When London-based United Business Media announced late last week that it had acquired Canon Communications, one of the initial questions that came to mind was whether the $287 million price tag—while significantly larger than any other deal in b-to-b publishing since before the economic downturn—was in fact enough for owner Apprise Media and private equity investor Spectrum Equity Investors to turn a profit.
Backed by Spectrum, Apprise acquired Canon from fellow media industry private equity firm Veronis Suhler Stevenson in 2005 for approximately $200 million. But make no mistake: the Canon that was acquired in 2005 by no means was the same company that was purchased by UBM. I drilled back through Canon’s slew of press releases over the years to refresh my memory about the company’s aggressive buying spree starting in 2006. [See a timeline of acquisitions below.]
So, will the $287 million acquisition price be enough to cover the initial investment plus all the acquisitions, and still have some left over for profit? “It’s likely that Canon was going to need to restructure its balance sheet due to debt, and was faced with restructure or selling,” one CEO tells me. “It’s highly unusual for any media company to sell into this market unless they have to. My guess is that the deal price covered the various acquisition investments, and other investments made in the business, but that there was not much profit left for its owners.”
Not so, says Canon chairman and CEO Charles G. McCurdy. “Canon’s loan facilities were set up in May 2005 at the original Spectrum/Apprise acquisition, and are set to mature in May, 2011,” McCurdy explains over e-mail. “We have brought our leverage ratio (the ratio of total debt to EBITDA) from over 7x at the outset to under 4.5x now by growing earnings and paying down principal. We were on a path last June to fully pay off Canon’s old debt facilities with new borrowings when UBM made their approach.”
While under private management, Canon never released any specific performance details but did issue a pair of statements announcing revenue growth. In November 2007, the company said revenue for the fiscal year ended September 30, 2007 increased 22 percent and that EBITDA grew 34 percent, compared to the same period the prior year. Canon’s fiscal year ended September 30, 2008 saw revenue jump 23 percent over 2007. At the time, the company attributed its growth to its strategic acquisitions and operational growth.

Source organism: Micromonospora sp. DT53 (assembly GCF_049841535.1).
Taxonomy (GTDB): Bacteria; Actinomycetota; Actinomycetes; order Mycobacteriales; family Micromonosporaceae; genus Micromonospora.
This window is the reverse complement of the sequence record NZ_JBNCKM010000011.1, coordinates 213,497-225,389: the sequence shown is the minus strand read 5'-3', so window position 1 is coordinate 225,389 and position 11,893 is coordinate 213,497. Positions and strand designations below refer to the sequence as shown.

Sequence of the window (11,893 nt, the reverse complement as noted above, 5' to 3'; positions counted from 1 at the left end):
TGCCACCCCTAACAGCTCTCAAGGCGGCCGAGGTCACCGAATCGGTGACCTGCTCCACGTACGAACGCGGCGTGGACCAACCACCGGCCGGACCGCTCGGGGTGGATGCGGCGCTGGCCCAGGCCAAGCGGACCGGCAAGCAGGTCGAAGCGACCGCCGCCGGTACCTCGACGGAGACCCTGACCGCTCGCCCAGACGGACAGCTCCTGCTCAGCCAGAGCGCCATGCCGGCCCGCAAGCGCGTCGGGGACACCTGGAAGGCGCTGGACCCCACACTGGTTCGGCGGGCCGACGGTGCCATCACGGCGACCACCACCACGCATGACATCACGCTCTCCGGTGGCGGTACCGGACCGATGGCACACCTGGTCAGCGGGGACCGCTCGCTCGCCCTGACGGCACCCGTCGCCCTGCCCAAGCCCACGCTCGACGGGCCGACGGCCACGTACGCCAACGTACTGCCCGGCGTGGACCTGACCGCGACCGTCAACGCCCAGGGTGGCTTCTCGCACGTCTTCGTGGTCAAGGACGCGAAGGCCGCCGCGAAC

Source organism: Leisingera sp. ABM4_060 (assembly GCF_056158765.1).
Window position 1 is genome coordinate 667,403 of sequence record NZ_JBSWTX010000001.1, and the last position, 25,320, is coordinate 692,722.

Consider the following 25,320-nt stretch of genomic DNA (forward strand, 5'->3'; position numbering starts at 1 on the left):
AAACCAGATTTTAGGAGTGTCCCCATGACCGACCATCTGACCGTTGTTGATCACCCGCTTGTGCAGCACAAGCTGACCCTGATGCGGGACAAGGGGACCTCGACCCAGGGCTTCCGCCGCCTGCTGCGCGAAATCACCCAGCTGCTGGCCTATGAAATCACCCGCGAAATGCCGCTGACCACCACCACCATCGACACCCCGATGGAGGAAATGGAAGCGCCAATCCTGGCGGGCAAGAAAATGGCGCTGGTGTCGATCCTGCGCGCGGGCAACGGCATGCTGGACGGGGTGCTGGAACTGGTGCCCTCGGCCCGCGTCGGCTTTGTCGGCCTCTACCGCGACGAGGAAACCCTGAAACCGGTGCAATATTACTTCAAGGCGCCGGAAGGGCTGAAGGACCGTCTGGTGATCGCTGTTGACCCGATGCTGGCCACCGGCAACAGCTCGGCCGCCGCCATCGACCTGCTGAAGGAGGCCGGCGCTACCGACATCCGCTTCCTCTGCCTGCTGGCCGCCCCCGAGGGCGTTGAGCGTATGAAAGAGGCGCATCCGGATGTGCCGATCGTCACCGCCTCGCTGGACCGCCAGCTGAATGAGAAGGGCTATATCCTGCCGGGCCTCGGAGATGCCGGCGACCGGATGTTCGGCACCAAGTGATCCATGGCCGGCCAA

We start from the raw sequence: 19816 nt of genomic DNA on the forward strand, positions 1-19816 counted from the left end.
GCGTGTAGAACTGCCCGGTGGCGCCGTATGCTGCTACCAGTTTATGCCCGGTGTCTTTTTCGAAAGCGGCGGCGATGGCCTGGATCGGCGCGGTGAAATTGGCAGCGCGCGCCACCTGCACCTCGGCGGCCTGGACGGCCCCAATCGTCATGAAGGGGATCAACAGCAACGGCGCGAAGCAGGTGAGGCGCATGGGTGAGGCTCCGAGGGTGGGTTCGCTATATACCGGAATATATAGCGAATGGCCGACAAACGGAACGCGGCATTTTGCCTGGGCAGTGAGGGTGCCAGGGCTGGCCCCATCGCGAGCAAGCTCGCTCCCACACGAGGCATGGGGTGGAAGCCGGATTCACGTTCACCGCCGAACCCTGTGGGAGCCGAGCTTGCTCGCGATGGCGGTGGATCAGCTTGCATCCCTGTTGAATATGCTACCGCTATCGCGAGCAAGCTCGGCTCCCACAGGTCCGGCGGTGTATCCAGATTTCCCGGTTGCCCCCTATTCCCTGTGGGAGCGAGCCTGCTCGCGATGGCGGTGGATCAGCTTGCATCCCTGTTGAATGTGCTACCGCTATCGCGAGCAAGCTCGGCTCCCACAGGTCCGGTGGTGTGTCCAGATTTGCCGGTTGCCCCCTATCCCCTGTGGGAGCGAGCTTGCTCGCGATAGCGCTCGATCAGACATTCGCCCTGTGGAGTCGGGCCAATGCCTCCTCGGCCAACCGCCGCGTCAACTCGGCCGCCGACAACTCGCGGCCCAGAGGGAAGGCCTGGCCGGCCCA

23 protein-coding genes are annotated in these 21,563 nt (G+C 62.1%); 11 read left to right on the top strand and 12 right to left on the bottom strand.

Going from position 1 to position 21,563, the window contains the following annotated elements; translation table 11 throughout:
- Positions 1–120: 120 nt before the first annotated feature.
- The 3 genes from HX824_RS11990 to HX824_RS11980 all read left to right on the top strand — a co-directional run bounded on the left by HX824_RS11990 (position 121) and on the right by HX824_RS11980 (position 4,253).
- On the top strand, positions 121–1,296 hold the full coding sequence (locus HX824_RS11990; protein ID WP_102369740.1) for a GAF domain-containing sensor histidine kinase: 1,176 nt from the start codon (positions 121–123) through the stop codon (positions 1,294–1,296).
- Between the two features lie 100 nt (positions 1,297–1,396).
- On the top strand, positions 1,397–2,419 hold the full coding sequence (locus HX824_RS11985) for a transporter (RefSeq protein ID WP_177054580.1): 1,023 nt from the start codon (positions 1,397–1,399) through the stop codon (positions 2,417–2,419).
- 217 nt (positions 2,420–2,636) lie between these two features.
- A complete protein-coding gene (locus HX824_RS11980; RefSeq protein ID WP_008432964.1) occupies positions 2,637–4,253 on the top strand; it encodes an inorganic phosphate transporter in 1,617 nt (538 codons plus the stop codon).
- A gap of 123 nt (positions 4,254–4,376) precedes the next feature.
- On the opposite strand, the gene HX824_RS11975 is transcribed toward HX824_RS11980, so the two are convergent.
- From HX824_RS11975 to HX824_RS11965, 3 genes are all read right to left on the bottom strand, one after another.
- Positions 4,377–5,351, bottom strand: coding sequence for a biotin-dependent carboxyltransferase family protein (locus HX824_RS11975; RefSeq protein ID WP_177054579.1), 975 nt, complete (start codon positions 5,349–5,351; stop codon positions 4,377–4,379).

UBM said that in the 12-month period ended June 30, Canon generated $106 million in revenues and $37 million in EBITDA on a pro forma basis. Apprise acquired Canon in 2005 for approximately $200 million.
McCurdy tells me Canon worked on parallel paths—preparing for new financing while also negotiating with UBM through the summer, until the deal was completed last week. He says Spectrum is “making a profit on their Canon investment.”
And another thing is for certain: After reporting on countless small multiple, fire sale-type sell offs in trade publishing over the last several months, it is important to note that this deal is the biggest we’ve seen in quite some time.
“This stands in contrast to the very disappointing investment results many have seen in the media sector in recent years, including the business-to-business sector, and the whole Canon organization is very proud of that outcome,” McCurdy says. “UBM is buying a company with a great team, strong momentum and many avenues of growth in place.”
"The most significant thing," says another b-to-b industry CEO, "is that Canon and the Access Intelligence deal are the first two significant b-to-b media deals completed in the last two years that were not distressed transactions. These are strategic deals for high quality b-to-b media assets at more normalized multiples: not at the 10x plus of the market high but at high single digits (7-9x EBITDA) which are much better pricing than the distressed (Reed, Nielsen, etc.) deals that were completed during the last 12 to 18 months."
Canon’s Announced Acquisitions Since 2005:
March 1, 2006: Acquired Octo Media Ltd, a London-based trade magazine publisher (including Medical Device Technology magazine) and event organizer.
May 10, 2006: Agreement to acquire eight trade shows and one magazine dedicated to the U.S. advanced, technology-based manufacturing sectors from Reed Elsevier.
September 4, 2007: Acquired Engel Publishing Partners from Euromoney Institutional Investor PLC.
October 9, 2007: Purchased two leading trade shows in Germany, INTERPART and SURFACTS, as part of its expansion in the European market.
February 6, 2008: Bought the Pharmapack trade show from French organizer Oriex (Organization of International Congresses and Exhibitions).
May 6, 2008: Acquired Stamping-Days, a biannual exhibition serving the high precision stamping technology industry in Germany.
February 16, 2010: Purchased the worldwide assets of Electronic Design News (EDN), Design News, Test & Measurement World, and Packaging Digest from Reed Business Information.
May 3, 2010: Acquired Pharmalot, a blog focused on news and information in the pharmaceutical industry.